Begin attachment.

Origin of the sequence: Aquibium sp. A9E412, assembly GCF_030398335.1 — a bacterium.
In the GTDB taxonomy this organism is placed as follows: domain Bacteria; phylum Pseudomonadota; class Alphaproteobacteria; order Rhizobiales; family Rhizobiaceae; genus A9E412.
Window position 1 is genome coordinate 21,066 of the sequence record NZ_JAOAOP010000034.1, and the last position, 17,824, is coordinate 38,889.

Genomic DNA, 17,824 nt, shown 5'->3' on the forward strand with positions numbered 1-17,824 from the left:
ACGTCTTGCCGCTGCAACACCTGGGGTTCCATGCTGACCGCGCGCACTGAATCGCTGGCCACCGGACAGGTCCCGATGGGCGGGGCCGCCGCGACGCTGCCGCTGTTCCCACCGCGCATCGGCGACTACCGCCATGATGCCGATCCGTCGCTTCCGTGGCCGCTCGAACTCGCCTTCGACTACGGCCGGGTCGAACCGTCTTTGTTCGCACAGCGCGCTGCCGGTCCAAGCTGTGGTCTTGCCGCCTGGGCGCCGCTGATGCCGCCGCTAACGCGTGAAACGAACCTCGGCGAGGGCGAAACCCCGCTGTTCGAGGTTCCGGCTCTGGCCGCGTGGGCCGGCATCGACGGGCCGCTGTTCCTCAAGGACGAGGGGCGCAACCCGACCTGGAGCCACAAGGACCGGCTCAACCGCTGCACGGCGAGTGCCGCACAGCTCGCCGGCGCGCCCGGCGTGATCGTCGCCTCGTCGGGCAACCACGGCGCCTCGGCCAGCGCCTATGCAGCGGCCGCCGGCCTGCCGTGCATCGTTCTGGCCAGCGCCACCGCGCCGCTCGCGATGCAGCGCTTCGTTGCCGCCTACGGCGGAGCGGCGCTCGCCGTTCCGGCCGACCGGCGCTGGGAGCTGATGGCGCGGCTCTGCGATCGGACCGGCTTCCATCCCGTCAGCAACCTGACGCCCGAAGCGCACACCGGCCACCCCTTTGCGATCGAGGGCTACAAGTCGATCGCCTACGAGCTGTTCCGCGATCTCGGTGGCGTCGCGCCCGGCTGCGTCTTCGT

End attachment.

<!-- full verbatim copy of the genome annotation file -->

Origin of the sequence: Aquibium sp. A9E412, assembly GCF_030398335.1 — a bacterium.
In the GTDB taxonomy this organism is placed as follows: domain Bacteria; phylum Pseudomonadota; class Alphaproteobacteria; order Rhizobiales; family Rhizobiaceae; genus A9E412.
Window position 1 is genome coordinate 21,066 of the sequence record NZ_JAOAOP010000034.1, and the last position, 17,824, is coordinate 38,889.

Genomic DNA, 17,824 nt, shown 5'->3' on the forward strand with positions numbered 1-17,824 from the left:
ACGTCTTGCCGCTGCAACACCTGGGGTTCCATGCTGACCGCGCGCACTGAATCGCTGGCCACCGGACAGGTCCCGATGGGCGGGGCCGCCGCGACGCTGCCGCTGTTCCCACCGCGCATCGGCGACTACCGCCATGATGCCGATCCGTCGCTTCCGTGGCCGCTCGAACTCGCCTTCGACTACGGCCGGGTCGAACCGTCTTTGTTCGCACAGCGCGCTGCCGGTCCAAGCTGTGGTCTTGCCGCCTGGGCGCCGCTGATGCCGCCGCTAACGCGTGAAACGAACCTCGGCGAGGGCGAAACCCCGCTGTTCGAGGTTCCGGCTCTGGCCGCGTGGGCCGGCATCGACGGGCCGCTGTTCCTCAAGGACGAGGGGCGCAACCCGACCTGGAGCCACAAGGACCGGCTCAACCGCTGCACGGCGAGTGCCGCACAGCTCGCCGGCGCGCCCGGCGTGATCGTCGCCTCGTCGGGCAACCACGGCGCCTCGGCCAGCGCCTATGCAGCGGCCGCCGGCCTGCCGTGCATCGTTCTGGCCAGCGCCACCGCGCCGCTCGCGATGCAGCGCTTCGTTGCCGCCTACGGCGGAGCGGCGCTCGCCGTTCCGGCCGACCGGCGCTGGGAGCTGATGGCGCGGCTCTGCGATCGGACCGGCTTCCATCCCGTCAGCAACCTGACGCCCGAAGCGCACACCGGCCACCCCTTTGCGATCGAGGGCTACAAGTCGATCGCCTACGAGCTGTTCCGCGATCTCGGTGGCGTCGCGCCCGGCTGCGTCTTCGT